> BRAHMS, MOZART Clarinet Quintets Cuper/Talich[]: Classical Reviews- July 2002 MusicWeb(UK)






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Johannes BRAHMS (1833-1897)
Clarinet Quintet in B minor, Op. 115
Wolfgang Amadeus MOZART (1756-1791)

Clarinet Quintet in A major, K. 581
Philippe Cuper (clarinet)
Talich Quartet
Recorded live, 26 June, 1996 at the Théâtre Impérial de Compiègne
CALLIOPE CAL 6249 [67.56]
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This most logical of couplings is actually not as common in the record catalogue as one might suppose. There are notable discs from an ad hoc group on Harmonia Mundi, the well-known Melos/de Peyer on EMI, and the performance that probably most resembles the present one, Harold Wright and the Boston Symphony Chamber Players on Philips. I mention this simply because these are in many ways old fashioned renditions, at least in terms of phrasing and tempo, but so musical and well played as to defy current trends.

The Mozart is generally the more sharply pointed, rhythmically speaking, of the two. The magical, arpeggiated entry of the clarinet in the first movement is deliciously phrased and makes a good foil for the smoothness of the hymn-like first subject. Throughout this movement, the interplay between strings and Ďsoloistí is exemplary, with many details (possibly teased out because of the live performance) coming fresh to the listener. Listen, for example, to the fp accenting towards the end of the development section (around 6.20), which is not forced, but is nonetheless suitably effective. The famous larghetto slow movement has exquisite poise and grace, with Cuperís intonation impeccable. One may wish for a tad more energy in the menuetto, but the relaxed pace has its own rewards; the first trio shows the first violinist, Petr Messiereur, to be alert and poetically responsive to the line woven by the composer.

The variation finale again is on the steady side, but a crisp, march-like main theme gives way to a logical unfolding of the many variants; predictably, the adagio final variation comes off particularly well, and once again one has nothing but praise for Cuperís beautifully moulded phrasing.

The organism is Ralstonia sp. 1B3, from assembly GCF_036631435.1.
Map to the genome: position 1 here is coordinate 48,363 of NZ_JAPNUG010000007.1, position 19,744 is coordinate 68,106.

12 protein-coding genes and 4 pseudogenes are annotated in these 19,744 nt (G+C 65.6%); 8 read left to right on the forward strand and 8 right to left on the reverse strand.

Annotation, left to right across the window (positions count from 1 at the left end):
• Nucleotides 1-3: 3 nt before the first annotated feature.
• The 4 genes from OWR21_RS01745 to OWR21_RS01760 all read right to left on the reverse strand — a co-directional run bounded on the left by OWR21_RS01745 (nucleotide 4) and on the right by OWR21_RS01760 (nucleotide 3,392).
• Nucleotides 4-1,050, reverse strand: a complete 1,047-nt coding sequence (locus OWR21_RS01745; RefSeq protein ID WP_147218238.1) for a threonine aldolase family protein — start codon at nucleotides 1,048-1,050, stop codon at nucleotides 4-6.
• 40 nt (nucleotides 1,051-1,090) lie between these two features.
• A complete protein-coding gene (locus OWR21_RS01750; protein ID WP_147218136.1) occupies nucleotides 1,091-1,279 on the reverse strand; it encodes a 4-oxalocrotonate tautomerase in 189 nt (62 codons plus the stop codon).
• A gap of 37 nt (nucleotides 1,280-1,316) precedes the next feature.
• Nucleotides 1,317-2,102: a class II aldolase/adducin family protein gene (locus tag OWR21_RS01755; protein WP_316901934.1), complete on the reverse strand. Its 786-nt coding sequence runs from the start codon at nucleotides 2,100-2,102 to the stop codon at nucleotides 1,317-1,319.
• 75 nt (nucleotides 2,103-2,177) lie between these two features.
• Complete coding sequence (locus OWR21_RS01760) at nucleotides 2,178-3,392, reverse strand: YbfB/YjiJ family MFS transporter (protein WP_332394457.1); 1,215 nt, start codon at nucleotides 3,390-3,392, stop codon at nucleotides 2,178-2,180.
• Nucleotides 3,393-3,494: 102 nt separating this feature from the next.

This genial, Romantic way with the music reaps more rewards in the Brahms, which receives an elegiac, reflective performance that is sensitive to the autumnal aspect of the work. The marvellous opening, with first and second violins in thirds, followed (as in the Mozart) by a rising arpeggio on clarinet, is both strongly sonorous and reflective. Time and again the pieceís affinity with its famous predecessor is pointed up, quite appropriately, and the warmly spacious performance has many things in its favour. The adagio, very much the heart of the work and one of Brahmsís great inspirations, comes off particularly well, with Cuper relishing the central, almost improvisatory, episode. The group obviously enjoy the syncopations of the andantino third movement, and though the central section is hardly presto, detail that is often missed comes through clearly. I have encountered a touch more gypsy fire in the con moto finale, but pacing is actually well conceived, so that a slight moving on towards the end does not sound rushed or breathless, but merely satisfyingly right.

The recording quality feels rather dry and claustrophobic at first, though oneís ears adjust to the close balance after a while. It seems Calliope favour this sort of sound, as the Talichís Beethoven Quartet series is recognisably from the same stable. The intimacy, especially in chamber music, is welcome, but one does have to put up, even more than usual, with the upbeat sniffs of the leader (more marked in this live recording), and a feeling of being literally on top of the players. Audience applause is justifiably left in, though elsewhere one would hardly guess this was live.

Recommended to those who like their chamber music served up with a sunny, relaxed disposition.
Tony Haywood

 



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